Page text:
Evaluation Brief

Modernizing the Artisan and Tourism Sectors in Morocco

Artisans reported increased sales and improvements in working conditions

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Program Overview

MCC’s $650.1 million Morocco I Compact (2008-2013) funded the $84 million Artisan and Fez Medina Project. The project aimed to raise artisan sales and incomes by training potters and subsidizing gas kiln purchases; promoting artisan businesses by participating in trade fairs and tourist circuits and creating a national label for Moroccan handicraft; training and rehabilitating work sites to improve work conditions; and reconstructing historic sites to increase tourism.

Evaluator Description

Morocco’s Millennium Challenge Account commissioned Transtec-Attitudes Conseil Consortium to lead an independent final performance evaluation of the Artisan and Fez Medina Project. Full report results and learning: https://data.mcc.gov/evaluations/index.php/catalog/146.

Key Findings

Working Conditions and Historic Sites

  • Artisans reported improved air quality in the new Ain Nokbi fondouk—a multi-story structure surrounding a courtyard—after completion of the site construction where air extraction and filtration systems were installed.
  • The rehabilitation of Lalla Yeddouna square – which contains several arteries linking it to the medina’s urban network and has the potential for a wide range of tourism related uses – and three 14th- and 15th-century fondouks were incomplete at program end.

Training and Equipment Purchases

  • 29 percent of potters reported the training shaped new product designs.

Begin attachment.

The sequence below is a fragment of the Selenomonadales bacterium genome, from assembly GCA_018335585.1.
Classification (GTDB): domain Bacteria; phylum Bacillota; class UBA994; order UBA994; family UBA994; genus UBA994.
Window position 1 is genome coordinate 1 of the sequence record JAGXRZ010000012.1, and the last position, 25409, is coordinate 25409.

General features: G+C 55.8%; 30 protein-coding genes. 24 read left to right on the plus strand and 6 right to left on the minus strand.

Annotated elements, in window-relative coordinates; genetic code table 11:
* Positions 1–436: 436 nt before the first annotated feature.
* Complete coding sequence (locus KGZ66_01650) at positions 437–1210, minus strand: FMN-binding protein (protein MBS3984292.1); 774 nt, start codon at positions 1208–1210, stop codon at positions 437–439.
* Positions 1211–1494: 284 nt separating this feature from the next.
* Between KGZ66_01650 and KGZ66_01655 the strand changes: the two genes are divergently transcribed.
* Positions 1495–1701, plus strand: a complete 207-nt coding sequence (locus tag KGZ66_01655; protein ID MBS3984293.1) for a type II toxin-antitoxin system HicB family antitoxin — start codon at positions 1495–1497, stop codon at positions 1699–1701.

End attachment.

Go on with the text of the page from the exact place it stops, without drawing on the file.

• In spite of an 80 percent subsidy by the project, only 14 percent of potters purchased a new gas kiln due to ability and/or willingness to pay the remaining 20 percent.

Promotion, Marketing, and Tourism

  • 19 percent of artisans who participated in marketing and trade fairs received new orders.
  • By program end date, the National Labeling pilot, which was meant to build the image of the Moroccan handicrafts brand, was not complete and artisans had not yet appended the national handicrafts label to their products.

Sales, Incomes, and Sustainability

  • 45 percent of potters reported an increase in sales, but with no reported increase in export sales.
  • Participating potters reported their incomes increased by an average of 9.6 percent, while no other participants reported a perceived increase in incomes.

Evaluation Questions

The final performance evaluation was designed to understand whether the training and support for equipment upgrades, marketing and promotion activities, and rehabilitation of work and historic sites:

  1. 1
    Improved the design and construction of historic sites?
  2. 2
    Improved the quality of artisan products?
  3. 3
    Improved promotion and marketing activities?
  4. 4
    Increased tourism to Fez Medina and Marrakech?
  5. 5
    Increased artisan sales?
  6. 6
    Increased artisan incomes?
  7. An additional and important question for this project was:

  8. 7
    What are the consequences of implementation of the Resettlement Action Plan on project-affected persons?

Detailed Findings

Working Conditions and Historic Sites

By the program end date, the construction was completed for Ain Nokbi foudouk – a new site for copperware artisans who previously operated in Lalla Yeddouna square. 60 percent of the project-affected persons declared that the Resettlement Action Plan had a positive impact on their social and economic situation. However, due to lack of completion of other reconstruction activities, Morocco had to return more than 40 million dollars to MCC due to lack of completion at program end. As of September 2013, Morocco committed to complete the rehabilitation work.

Training and Equipment Purchases

Pie charts with results of potters' training and equipment purchases.